The White House said Thursday that removing FBI Director James Comey from his post may hasten the agency’s investigation into Russian meddling. “We want this to come to its conclusion, we want it to come to its conclusion with integrity”, said deputy press secretary Sarah Sanders, referring to the FBI’s probe into Moscow’s interference in last year’s election. “And we think that we’ve actually, by removing Director Comey, taken steps to make that happen”.
Moldova’s first direct presidential election has resulted in a convincing victory for the leader of the Party of Socialists, Igor Dodon, widely seen as a pro-Russian candidate. He has served as a member of Parliament and worked as a deputy Prime Minister. He has more than once called for improving relations between Moldova and Russia and has connections to the Russian political elite. In an interview with the TASS news agency, Dodon announced that, if elected president, his first foreign visit would be to Russia to discuss issues of friendship, cooperation and settling the Transnistria conflict. In October this year, Dodon said that, if he came to power, he would hold a referendum on canceling Moldova’s agreement on association with the EU, which – according to him – had been adopted in haste. In the meantime, victory in the presidential election in another East European country went to a candidate from the Bulgarian Socialist Party, Rumen Radev, a former Air Force general, who – like Dodon – said it was necessary to improve relations with Russia and to lift sanctions.
A senior American diplomat has reassured the Kingdom about America’s continuing commitment to strong and robust relations regardless of the changes one may see after the US administration is led by Donald Trump. Christopher Henzel, deputy chief of mission at the Riyadh-based US Embassy, said that the Saudi-US partnership “will remain strong.” “This partnership is driven by the interests of both countries, and is sustained by the dense network of relationships and cooperation that has developed over the past 80 years,” said Henzel, while speaking during an election night reception hosted by the US Embassy here on Tuesday.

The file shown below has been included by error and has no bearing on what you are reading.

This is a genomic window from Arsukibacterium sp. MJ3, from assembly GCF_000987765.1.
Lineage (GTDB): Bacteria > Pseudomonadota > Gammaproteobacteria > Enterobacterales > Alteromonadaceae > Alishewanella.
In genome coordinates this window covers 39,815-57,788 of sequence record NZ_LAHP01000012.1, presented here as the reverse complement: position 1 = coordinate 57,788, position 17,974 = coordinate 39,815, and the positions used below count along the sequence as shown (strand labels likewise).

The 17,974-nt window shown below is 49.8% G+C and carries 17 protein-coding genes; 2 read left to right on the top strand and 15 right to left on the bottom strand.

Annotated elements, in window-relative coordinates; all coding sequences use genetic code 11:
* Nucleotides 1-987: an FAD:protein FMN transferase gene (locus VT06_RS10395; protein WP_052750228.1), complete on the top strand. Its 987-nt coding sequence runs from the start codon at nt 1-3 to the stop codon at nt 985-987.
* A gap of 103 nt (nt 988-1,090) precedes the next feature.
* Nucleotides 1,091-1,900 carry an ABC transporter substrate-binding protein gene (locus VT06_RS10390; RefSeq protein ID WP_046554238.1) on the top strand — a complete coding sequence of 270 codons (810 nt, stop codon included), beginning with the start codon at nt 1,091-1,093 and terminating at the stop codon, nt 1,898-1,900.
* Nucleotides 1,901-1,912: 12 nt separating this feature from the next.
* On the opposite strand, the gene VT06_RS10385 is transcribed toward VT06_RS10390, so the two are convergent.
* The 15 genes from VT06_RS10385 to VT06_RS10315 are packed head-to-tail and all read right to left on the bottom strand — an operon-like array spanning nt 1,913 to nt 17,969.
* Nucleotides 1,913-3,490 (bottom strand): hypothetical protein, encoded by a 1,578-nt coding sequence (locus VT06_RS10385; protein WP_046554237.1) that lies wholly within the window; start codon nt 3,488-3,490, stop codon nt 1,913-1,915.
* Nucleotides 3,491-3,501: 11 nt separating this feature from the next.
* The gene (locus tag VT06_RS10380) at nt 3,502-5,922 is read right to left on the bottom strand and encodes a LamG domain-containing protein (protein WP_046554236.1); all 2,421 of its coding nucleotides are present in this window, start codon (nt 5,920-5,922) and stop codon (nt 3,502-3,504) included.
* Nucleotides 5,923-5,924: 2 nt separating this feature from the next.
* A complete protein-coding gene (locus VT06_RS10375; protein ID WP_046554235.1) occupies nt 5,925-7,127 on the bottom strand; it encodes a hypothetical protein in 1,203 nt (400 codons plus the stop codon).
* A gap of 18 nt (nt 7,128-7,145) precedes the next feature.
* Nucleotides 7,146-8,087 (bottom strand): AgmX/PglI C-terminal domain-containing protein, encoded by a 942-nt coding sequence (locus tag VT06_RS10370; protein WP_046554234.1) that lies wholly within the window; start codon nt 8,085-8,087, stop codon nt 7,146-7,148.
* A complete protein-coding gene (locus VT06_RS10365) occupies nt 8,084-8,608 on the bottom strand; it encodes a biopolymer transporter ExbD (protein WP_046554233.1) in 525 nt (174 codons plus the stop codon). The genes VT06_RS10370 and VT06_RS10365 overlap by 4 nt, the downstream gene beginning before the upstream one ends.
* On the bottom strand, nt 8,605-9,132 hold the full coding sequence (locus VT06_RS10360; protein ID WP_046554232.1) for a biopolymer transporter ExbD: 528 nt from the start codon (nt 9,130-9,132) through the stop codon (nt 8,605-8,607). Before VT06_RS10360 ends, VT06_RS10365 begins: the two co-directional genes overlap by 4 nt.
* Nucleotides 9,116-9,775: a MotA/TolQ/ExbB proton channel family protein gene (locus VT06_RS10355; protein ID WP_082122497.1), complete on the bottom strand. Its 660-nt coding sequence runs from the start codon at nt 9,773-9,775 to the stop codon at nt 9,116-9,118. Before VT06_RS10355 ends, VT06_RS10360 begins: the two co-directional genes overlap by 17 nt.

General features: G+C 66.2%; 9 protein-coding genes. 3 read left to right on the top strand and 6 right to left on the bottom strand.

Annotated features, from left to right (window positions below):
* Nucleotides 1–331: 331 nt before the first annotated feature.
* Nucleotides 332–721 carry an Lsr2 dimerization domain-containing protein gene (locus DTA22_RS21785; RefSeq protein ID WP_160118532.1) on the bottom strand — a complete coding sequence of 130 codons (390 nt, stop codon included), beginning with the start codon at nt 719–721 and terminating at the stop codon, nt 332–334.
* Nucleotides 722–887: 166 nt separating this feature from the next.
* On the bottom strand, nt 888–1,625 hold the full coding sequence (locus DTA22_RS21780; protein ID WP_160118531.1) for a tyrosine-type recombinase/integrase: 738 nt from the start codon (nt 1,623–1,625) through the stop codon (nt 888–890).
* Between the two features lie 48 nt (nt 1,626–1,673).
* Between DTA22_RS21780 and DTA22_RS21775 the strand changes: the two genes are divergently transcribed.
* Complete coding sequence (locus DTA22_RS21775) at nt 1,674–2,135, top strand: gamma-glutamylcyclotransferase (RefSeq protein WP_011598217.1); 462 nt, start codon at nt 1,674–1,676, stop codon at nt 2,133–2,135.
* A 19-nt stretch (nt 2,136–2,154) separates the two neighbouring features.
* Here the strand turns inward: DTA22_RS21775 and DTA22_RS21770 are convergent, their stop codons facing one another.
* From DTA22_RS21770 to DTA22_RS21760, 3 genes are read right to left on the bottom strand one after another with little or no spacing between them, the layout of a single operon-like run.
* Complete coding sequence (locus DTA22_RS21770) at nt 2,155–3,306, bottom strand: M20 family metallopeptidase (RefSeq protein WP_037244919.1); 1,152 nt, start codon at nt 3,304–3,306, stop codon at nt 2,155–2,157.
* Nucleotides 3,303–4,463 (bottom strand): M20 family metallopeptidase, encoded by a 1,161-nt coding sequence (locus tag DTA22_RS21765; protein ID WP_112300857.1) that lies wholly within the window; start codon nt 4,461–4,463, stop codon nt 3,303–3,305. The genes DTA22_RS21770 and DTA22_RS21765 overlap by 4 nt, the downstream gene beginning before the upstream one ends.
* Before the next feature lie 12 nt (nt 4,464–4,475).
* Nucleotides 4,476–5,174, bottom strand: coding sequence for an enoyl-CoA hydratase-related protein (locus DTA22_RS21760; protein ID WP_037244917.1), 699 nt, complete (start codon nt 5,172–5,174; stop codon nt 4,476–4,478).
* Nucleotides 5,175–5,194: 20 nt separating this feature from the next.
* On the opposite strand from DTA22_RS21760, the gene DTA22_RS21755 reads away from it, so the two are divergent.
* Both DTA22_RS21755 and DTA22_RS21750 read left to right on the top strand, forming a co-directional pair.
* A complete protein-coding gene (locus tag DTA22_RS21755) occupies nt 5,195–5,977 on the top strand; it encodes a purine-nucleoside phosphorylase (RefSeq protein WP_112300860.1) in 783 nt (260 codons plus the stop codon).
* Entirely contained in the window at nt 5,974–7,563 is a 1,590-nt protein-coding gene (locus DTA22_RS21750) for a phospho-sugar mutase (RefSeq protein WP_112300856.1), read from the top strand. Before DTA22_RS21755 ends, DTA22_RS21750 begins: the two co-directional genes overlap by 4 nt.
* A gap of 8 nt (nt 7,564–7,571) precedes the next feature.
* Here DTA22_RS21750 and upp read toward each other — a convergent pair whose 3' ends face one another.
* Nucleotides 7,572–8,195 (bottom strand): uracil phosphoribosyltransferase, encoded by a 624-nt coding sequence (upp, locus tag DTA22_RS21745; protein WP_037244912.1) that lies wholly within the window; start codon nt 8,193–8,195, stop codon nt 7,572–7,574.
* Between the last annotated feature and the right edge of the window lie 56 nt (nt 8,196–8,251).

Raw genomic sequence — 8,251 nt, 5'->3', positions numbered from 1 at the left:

Prime Minister Youssef Chahed said, on Sunday, the Republic of Tunisia “is experiencing today a milestone in the history of Tunisia and the judiciary”, refering to the holding of the first elections of the High Judicial Council (HJC). In a message to the judicial community and published on the official page of the Prime Ministry, Chahed said that this new stage in the process of the introduction of constitutional institutions “is likely to contribute to the consecration of the foundations of the independence of the judiciary for which militated entire generations of Tunisians.” It also lays the foundation for building the institutions of the 2nd Republic under the Constitution, he said. The Prime Minister also congratulated all Tunisians as well as all components of the judicial system for this important step, which he said, will be a step towards the completion of the democratic transition process in the country.
“A difficult day” for the party said German Chancellor Angela Merkel after the state election held last Sunday. The CDU (Christlich Demokratische Union) lost the majority in two out of three federal states, Baden – Wuttemberg and Rhineland- Palatinate. A remarkable result: although the CDU remains the main political force, we clearly see the far-right Alternative für Deutschland (AfD)party, led by Frauke Petry, gaining increasing support. Key issue: immigration policies.
In response to the Syrian and Middle Eastern refugee crisis, Chancellor Merkel has been promoting an open-door policy, according to which Germany grants asylum to refugees and migrants coming from war zones. In 2015, more than a million people crossed the German border. A “humanitarian” policy, which distances itself from the position taken by other European countries. For instance, Slovenia has opted for closing the borders, while Austria has imposed stricter controls at the borders and a ceiling of refugees to be accepted.